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RXTE

RXTE mission graphic

Rossi X-ray Timing Explorer

Phase: Past

Launch Date: December 30, 1995

Mission Project Home Page - http://heasarc.gsfc.nasa.gov/docs/xte/xte_1st.html

Program(s):Astrophysics Explorers, Explorers

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Over the course of its 16 year mission, NASA's Rossi X-ray Timing Explorer (RXTE) revolutionized our view of the dynamic X-ray sky. With a powerful and unique combination of large collecting area, broad-band spectral coverage, high time resolution and highly flexible observing, RXTE's capabilities led to many breakthroughs in our physical understanding of the extreme environments of accreting compact objects, including neutron stars and Galactic and extragalactic black holes.

How fast and how energetic are these objects? Some pulsars spin faster than a kitchen blender, and a neutron star produces a gravitational pull so powerful that a marshmallow striking the star's surface would hit with the force of a thousand hydrogen bombs. Astronomers study changes that happen from microseconds to months in cosmic objects to learn about how gravity works near black holes, how pulsars in binary systems are affected by mass transferring from one star to the other, how the giant engines in distant galaxies are powered, and how physics operates under the most extreme conditions in the universe.

RXTE used three separate but complementary detectors to observe the X-ray sky. The All Sky Monitor (ASM), built at the Massachusetts Institute of Technology (MIT), provided views of the whole X-ray sky about once per spacecraft orbit. Searching for new X-ray sources or changes in known ones, the ASM watched for new observing opportunities for RXTE's larger area detectors. The Proportional Counter Array (PCA), a set of five nearly-identical proportional counter detectors built at NASA's Goddard Space Flight Center, was RXTE's "workhorse" telescope, providing large area, low background and high time resolution for detailed studies of X-ray sources in the 2 - 60 keV energy band. The Higher Energy X-ray Timing Experiment (HEXTE), built at the University of California San Diego (UCSD), extended RXTE's fast timing capabilities to higher energies, providing sensitive spectroscopy from 20 - 200 keV.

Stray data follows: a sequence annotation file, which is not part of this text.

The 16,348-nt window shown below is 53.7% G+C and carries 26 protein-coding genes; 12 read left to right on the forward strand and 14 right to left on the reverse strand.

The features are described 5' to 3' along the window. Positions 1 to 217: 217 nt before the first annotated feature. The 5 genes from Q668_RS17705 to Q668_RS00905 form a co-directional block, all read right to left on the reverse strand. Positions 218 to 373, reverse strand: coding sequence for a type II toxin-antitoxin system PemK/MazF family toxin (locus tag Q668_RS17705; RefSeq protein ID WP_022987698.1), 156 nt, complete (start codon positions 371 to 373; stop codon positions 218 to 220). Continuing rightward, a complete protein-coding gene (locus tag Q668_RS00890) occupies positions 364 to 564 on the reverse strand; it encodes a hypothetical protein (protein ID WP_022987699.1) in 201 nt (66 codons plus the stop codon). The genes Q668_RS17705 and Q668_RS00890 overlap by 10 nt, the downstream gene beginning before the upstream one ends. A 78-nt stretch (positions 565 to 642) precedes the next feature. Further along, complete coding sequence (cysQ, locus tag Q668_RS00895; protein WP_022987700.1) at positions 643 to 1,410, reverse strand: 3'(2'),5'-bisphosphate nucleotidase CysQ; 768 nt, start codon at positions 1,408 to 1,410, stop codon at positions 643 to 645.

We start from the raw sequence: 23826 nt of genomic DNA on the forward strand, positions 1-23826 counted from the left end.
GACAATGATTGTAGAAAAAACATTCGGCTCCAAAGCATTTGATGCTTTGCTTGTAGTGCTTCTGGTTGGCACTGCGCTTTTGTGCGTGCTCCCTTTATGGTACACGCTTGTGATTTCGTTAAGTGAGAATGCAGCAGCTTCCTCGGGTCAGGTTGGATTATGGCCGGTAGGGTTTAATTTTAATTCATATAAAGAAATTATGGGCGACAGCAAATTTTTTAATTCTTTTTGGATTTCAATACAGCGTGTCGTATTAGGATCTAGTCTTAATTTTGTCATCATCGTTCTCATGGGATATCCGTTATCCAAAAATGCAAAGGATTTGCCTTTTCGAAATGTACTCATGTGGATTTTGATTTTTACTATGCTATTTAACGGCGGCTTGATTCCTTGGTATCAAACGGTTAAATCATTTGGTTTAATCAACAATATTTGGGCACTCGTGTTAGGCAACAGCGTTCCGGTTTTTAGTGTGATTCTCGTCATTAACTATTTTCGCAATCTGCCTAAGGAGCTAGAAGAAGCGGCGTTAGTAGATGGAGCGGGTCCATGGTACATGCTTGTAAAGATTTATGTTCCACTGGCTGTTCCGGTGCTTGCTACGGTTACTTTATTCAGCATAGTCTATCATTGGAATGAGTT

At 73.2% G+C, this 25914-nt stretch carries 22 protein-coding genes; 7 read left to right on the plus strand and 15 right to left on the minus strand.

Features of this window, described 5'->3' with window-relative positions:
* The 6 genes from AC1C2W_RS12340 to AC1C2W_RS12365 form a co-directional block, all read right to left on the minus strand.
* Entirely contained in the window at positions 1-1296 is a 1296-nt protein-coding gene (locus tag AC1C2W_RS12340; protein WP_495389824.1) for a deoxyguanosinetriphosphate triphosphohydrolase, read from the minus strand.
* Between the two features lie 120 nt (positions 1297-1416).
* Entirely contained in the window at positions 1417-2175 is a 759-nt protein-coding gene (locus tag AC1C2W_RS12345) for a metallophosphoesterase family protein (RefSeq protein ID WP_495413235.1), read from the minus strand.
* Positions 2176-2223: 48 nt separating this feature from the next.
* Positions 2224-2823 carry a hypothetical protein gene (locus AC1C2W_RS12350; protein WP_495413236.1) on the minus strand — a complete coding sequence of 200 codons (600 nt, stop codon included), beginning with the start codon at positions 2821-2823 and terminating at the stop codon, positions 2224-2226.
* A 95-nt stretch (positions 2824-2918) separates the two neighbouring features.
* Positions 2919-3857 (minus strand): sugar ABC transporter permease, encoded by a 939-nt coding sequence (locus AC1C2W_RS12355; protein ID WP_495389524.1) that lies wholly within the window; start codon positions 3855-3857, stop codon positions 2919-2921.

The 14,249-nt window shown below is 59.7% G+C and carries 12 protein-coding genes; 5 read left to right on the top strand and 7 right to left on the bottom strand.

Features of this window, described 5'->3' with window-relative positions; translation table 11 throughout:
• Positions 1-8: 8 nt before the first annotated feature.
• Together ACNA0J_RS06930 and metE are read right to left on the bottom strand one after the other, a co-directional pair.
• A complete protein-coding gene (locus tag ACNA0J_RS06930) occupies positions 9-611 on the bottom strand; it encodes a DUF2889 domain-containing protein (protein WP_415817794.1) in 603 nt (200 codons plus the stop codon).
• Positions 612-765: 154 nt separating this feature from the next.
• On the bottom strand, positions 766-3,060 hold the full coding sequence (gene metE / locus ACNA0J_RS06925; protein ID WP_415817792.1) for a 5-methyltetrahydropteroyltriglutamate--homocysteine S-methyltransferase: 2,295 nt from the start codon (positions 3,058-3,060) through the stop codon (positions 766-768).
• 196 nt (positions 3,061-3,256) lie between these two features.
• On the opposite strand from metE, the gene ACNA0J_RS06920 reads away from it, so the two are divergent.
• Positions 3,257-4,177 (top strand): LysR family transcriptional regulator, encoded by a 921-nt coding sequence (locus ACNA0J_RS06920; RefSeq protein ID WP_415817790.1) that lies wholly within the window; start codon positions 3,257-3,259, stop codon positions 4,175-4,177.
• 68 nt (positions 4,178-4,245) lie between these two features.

RXTE was launched into low-Earth orbit on December 30, 1995. After launch it was renamed in honor of Bruno Rossi (and got the "R" added to its acronym), a famous Italian-American physicist instrumental in pioneering the detectors that enabled the first cosmic X-ray observations. After an extraordinarily productive 16 years of scientific discovery the RXTE observatory was decommissioned in January 2012.

Science Highlights

  • RXTE discovered millisecond X-ray oscillations from accreting neutron stars and black holes. These are the fastest oscillations known from cosmic sources and provide the closest view of black holes and neutron stars currently achievable. These oscillations come from matter which is within just a few miles of the surface of the neutron star or the black hole event horizon.

  • RXTE made the first accurate measurements of the magnetic fields of the most strongly magnetized neutron stars known. These neutron stars are known as "magnetars," and their magnetic fields can be 100 trillion times stronger than the Earth's magnetic field. RXTE also discovered new magnetars, and greatly expanded our understanding of this population of neutron stars.

  • RXTE revealed amazing new properties of neutron stars that produce powerful X-ray bursts caused by nuclear fusion of matter accumulating on the star. RXTE discovered that the spin rates of neutron stars could be seen during X-ray bursts, as the surface is heated unevenly by the nuclear fusion. Some of the neutron stars seen in this way are spinning faster than 600 times per second.

  • RXTE solved the long-standing puzzle of the origin of the fastest spinning radio pulsars. It was thought that these neutron stars were "recycled" from slow spin rates to fast by accreting matter in a binary system. The matter accreting onto the neutron star in this way can spin up the star. RXTE found the first such accreting millisecond X-ray pulsar being caught in the act of being recycled. Indeed, RXTE has discovered all of the known accreting millisecond X-ray pulsars.